Difference between revisions of "Metrics for Mitigating Cybersecurity Threats to Networks"

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==Key Words==  
 
==Key Words==  
[http://cyber.law.harvard.edu/cybersecurity/Glossary_of_Core_Ideas#Risk_Aversion risk aversion], [http://cyber.law.harvard.edu/cybersecurity/Glossary_of_Core_Ideas#Risk_Modeling risk modeling] [http://cyber.law.harvard.edu/cybersecurity/Glossary_of_Core_Ideas#Network_Security network security]
+
[http://cyber.law.harvard.edu/cybersecurity/Glossary_of_Core_Ideas#Risk_Aversion Risk Aversion], [http://cyber.law.harvard.edu/cybersecurity/Glossary_of_Core_Ideas#Risk_Modeling Risk Modeling], [http://cyber.law.harvard.edu/cybersecurity/Glossary_of_Core_Ideas#Network_Security Network Security]
  
 
==Synopsis==
 
==Synopsis==

Latest revision as of 15:05, 17 June 2010

Full Title of Reference

Metrics for Mitigating Cybersecurity Threats to Networks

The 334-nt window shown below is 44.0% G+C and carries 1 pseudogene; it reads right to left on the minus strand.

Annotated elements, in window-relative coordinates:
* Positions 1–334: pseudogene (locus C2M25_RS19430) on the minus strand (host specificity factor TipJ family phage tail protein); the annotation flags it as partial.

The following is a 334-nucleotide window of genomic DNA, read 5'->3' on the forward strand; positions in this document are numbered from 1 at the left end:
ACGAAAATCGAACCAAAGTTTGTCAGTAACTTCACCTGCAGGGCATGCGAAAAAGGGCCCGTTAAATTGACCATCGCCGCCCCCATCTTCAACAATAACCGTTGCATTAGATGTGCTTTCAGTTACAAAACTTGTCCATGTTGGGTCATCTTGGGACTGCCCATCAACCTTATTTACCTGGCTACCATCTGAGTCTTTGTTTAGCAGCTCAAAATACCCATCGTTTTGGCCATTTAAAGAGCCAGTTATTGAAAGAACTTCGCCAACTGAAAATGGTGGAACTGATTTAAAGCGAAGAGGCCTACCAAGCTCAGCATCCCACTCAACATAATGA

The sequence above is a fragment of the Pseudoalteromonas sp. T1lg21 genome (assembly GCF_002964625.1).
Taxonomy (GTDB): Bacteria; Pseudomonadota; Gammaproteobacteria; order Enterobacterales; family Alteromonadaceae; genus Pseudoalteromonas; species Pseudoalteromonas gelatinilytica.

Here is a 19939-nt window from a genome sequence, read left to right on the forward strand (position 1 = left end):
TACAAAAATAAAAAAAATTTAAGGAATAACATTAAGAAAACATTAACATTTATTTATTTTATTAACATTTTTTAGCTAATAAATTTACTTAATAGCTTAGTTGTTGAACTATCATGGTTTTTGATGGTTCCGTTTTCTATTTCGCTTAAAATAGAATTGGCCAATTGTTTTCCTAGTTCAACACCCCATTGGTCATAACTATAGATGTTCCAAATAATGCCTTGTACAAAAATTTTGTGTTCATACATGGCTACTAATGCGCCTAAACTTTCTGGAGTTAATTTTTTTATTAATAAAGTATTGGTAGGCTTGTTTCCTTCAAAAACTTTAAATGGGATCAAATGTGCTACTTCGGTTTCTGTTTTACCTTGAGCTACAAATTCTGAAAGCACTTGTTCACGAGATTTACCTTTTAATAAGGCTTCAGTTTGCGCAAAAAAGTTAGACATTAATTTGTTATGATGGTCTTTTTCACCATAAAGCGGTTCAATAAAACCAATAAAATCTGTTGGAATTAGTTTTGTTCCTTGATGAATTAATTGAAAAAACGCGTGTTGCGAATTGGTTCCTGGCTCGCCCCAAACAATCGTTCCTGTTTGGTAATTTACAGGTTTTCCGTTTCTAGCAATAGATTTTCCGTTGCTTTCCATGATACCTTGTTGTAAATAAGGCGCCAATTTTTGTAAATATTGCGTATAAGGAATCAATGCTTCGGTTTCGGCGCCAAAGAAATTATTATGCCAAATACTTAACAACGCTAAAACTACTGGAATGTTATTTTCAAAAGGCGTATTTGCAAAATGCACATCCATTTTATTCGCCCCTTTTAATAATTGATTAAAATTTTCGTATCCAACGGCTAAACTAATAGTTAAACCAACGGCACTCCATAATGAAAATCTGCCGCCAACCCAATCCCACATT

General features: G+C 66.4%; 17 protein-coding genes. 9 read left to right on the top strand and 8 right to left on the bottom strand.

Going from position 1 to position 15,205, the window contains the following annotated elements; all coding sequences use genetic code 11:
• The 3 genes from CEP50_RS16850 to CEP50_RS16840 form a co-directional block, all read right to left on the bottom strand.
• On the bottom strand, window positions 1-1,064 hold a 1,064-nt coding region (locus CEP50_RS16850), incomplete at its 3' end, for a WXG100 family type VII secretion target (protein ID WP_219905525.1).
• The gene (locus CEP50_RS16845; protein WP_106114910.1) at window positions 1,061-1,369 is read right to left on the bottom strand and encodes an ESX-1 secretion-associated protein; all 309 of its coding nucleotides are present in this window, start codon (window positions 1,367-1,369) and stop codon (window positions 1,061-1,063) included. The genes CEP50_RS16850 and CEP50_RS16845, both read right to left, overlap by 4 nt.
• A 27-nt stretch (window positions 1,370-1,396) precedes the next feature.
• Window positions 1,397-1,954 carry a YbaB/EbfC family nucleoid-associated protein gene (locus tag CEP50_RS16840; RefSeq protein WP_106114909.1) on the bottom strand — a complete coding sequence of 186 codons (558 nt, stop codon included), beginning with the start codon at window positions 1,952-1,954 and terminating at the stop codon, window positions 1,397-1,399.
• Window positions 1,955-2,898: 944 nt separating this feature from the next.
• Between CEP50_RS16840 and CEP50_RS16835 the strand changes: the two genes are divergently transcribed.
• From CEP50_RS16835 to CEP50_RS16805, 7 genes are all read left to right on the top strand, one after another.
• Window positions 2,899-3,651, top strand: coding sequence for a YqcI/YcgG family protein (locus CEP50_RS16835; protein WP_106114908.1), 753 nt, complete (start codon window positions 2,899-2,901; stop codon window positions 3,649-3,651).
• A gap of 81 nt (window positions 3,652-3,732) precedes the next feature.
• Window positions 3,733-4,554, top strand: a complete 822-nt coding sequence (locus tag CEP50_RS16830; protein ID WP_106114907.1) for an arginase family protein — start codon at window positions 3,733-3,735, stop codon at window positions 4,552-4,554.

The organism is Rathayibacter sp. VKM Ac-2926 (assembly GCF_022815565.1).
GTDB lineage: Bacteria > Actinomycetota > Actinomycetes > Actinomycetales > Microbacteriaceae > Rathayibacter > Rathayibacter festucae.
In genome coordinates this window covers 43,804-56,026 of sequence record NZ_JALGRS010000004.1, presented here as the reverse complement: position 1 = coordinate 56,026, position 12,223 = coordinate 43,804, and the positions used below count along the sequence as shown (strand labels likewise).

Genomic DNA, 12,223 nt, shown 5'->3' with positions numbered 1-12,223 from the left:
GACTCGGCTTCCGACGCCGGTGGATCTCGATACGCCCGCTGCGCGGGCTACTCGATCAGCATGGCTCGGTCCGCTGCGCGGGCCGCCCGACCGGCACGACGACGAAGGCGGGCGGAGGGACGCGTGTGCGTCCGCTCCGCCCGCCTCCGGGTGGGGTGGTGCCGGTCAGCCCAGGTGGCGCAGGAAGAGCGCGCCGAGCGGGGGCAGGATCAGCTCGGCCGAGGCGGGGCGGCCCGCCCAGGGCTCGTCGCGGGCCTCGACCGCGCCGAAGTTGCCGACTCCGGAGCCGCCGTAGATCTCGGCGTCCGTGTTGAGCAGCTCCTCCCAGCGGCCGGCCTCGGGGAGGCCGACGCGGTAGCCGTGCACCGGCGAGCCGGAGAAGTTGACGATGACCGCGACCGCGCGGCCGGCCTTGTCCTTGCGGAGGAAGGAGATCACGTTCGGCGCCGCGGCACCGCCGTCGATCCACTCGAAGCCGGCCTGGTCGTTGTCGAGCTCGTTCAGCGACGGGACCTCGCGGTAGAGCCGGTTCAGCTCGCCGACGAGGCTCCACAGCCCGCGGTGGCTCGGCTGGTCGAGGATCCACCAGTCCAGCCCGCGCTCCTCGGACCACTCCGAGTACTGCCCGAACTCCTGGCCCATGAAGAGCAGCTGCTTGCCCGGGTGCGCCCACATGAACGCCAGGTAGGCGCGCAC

Full Citation

Norman Schneidewind, Metrics for Mitigating Cybersecurity Threats to Networks, 14 IEEE Internet Computing 1 (2010). Purchase

BibTeX

Categorization

Issues: Metrics

Key Words

Risk Aversion, Risk Modeling, Network Security

Synopsis

To achieve their full potential, networks must be secure as well as functional. With this in mind, the author identifies metrics designed to mitigate vulnerabilities to cyberattacks in networks that are key to the critical infrastructure of the US. He discusses both growth metrics — based on data obtained from the US National Institute of Standards and Technology and Department of Homeland Security vulnerability database — and metrics designed to mitigate the risk of security vulnerabilities in networks. If used together, these two types of metrics can help make networks more secure.

Additional Notes and Highlights